Retired U.S. Army Capt. Florent Groberg, pictured patrolling the city streets of Asadabad, Afghanistan, will receive the Medal of Honor on Thursday. (Alexis Ramos/AFP/Getty Images via U.S. Army)

In a sport that values individual performances and personal records, Army Capt. Florent Groberg was at his best on the track when he knew there were people relying on him. Groberg, a standout runner at Walter Johnson High School in Bethesda, Md. and at the University of Maryland, excelled at relay races and relished the pressure that came with competing for teammates.

Running relays “is like the best feeling, because you share that moment with other people,” Groberg said during an interview with the Washington Post last week at the Pentagon. “The responsibility behind it, the pressure, but really the camaraderie and the teammates, just all combined into one. … I loved that about track, which led to the same thing in the military.”

On Thursday, Groberg, 32, will receive the Medal of Honor at a White House ceremony for actions in Afghanistan in 2012 that are credited with saving multiple lives. Groberg, who medically retired from the Army in July after seven years of service, will become the 10th living service member to receive the honor for actions of valor in Afghanistan.


Flo Groberg was recognized at the Maryland vs. Wisconsin football game last Saturday. (Courtesy of Maryland Athletics)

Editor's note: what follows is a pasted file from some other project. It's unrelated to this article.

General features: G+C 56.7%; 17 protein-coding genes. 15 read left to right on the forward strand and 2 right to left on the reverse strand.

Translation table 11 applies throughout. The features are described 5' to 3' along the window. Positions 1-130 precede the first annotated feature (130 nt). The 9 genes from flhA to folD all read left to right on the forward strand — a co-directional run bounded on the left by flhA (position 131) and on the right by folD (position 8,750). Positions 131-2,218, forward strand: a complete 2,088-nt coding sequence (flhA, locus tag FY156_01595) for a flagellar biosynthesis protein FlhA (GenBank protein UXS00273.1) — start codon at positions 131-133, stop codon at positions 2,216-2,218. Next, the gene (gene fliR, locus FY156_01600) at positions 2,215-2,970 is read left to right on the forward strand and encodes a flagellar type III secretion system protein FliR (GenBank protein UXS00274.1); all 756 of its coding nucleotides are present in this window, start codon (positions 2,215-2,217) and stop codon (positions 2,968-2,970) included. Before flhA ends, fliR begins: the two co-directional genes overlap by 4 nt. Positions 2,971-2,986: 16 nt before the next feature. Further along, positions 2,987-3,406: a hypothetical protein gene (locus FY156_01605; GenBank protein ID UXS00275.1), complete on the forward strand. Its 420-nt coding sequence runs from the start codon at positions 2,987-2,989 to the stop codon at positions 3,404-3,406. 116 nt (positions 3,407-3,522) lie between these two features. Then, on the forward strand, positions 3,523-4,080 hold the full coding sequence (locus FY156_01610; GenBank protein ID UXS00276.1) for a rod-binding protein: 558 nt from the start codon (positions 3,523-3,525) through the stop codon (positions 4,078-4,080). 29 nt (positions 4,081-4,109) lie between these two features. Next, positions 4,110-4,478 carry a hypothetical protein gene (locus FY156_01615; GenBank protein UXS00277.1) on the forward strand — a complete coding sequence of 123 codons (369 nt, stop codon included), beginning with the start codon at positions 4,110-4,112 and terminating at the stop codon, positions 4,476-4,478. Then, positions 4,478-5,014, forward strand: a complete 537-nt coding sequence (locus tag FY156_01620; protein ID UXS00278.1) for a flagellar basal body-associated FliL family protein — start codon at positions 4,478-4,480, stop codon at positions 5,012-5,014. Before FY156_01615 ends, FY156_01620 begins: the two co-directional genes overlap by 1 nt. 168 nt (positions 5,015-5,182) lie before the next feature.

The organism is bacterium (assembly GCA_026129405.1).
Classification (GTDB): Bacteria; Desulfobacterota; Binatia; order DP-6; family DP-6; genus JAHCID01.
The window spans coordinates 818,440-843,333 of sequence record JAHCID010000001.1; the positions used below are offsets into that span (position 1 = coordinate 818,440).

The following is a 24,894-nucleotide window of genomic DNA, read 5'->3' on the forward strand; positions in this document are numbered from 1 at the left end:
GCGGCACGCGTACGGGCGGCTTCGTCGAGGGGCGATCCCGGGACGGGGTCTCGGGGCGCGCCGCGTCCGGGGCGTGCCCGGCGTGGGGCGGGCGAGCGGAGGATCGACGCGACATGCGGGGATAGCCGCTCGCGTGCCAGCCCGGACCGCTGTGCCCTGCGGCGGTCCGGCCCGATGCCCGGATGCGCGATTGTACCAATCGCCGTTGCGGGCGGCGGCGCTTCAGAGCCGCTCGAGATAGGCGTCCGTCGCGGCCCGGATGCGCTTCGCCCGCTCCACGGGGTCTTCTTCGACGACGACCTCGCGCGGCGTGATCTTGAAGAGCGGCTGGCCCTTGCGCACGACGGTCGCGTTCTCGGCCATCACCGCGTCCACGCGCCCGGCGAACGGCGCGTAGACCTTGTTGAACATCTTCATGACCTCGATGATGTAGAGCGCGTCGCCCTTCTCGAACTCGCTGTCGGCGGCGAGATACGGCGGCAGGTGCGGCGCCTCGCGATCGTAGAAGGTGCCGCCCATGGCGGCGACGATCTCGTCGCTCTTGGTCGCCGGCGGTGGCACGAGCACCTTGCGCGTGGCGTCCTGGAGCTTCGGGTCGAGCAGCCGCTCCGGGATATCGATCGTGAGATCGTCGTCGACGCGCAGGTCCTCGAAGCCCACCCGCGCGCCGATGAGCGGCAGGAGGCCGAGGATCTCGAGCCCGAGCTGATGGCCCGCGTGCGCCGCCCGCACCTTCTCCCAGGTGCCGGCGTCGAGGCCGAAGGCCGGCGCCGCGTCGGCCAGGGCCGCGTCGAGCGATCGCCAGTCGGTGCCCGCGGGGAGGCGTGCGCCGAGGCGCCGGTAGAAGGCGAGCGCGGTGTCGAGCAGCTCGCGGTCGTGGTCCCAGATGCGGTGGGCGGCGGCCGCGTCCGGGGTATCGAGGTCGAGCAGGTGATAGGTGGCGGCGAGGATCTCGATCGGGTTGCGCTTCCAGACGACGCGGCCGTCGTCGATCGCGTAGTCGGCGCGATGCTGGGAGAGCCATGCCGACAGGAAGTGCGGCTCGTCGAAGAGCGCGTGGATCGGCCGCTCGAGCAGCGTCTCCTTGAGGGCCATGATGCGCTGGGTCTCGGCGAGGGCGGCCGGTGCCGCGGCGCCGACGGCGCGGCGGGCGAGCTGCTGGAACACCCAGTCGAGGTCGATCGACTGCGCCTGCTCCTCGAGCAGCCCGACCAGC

‘You do your job’

As head of a personal security detachment on Aug. 8, 2012, Groberg and fellow soldiers from the 4th Infantry Division were tasked with the safety of 28 individuals, including high-ranking commanders, as they advanced toward the provincial governor’s residence in Asadabad, Afghanistan.

The patrol was halted near a small bridge when two motorcyclists approached from the opposite direction and stopped midway before dismounting. It was then that Groberg saw another individual in traditional Afghan male clothing slowly backpedaling towards them.

Within eight seconds of spotting the suspect, who had turned sharply at the patrol, Groberg and Sgt. Andrew Mahoney grabbed and threw him to the ground before the man detonated his suicide vest.

“That’s the instincts,” Groberg said. “All you’re thinking [is that] you got to get him away. You don’t think of the consequences. You just know that he’s a threat and he’s no good. You do your job.”

[How and why Groberg tackled a suicide bomber on Aug. 8, 2012]

Groberg does not remember being launched several feet in the air from the blast, which claimed the lives of four Americans and injured many others, but he regained consciousness moments later to find his fibula sticking out and pieces of the bomber’s bones stuck in his badly wounded left leg. Groberg lost 50 percent of his calf muscle and has had to relearn how to walk after undergoing 33 surgeries.

“I’m weak mentally,” Groberg said of dealing with being physically limited. “I’m waiting for the iRobot type of leg that goes in your nerves and just plugs in and you can just take it off. … Once that comes around I’ll probably go in there and be like, ‘Look, I’m done with the pain and I would like to go running again.’ But until then, I’ll suck it up.”


Florent Groberg, center, competes in the 1,500 meters at the Maryland Invitational at the Kehoe Track & Field Complex on April 4, 2004. (Courtesy of Maryland Athletics)

Growing into the sport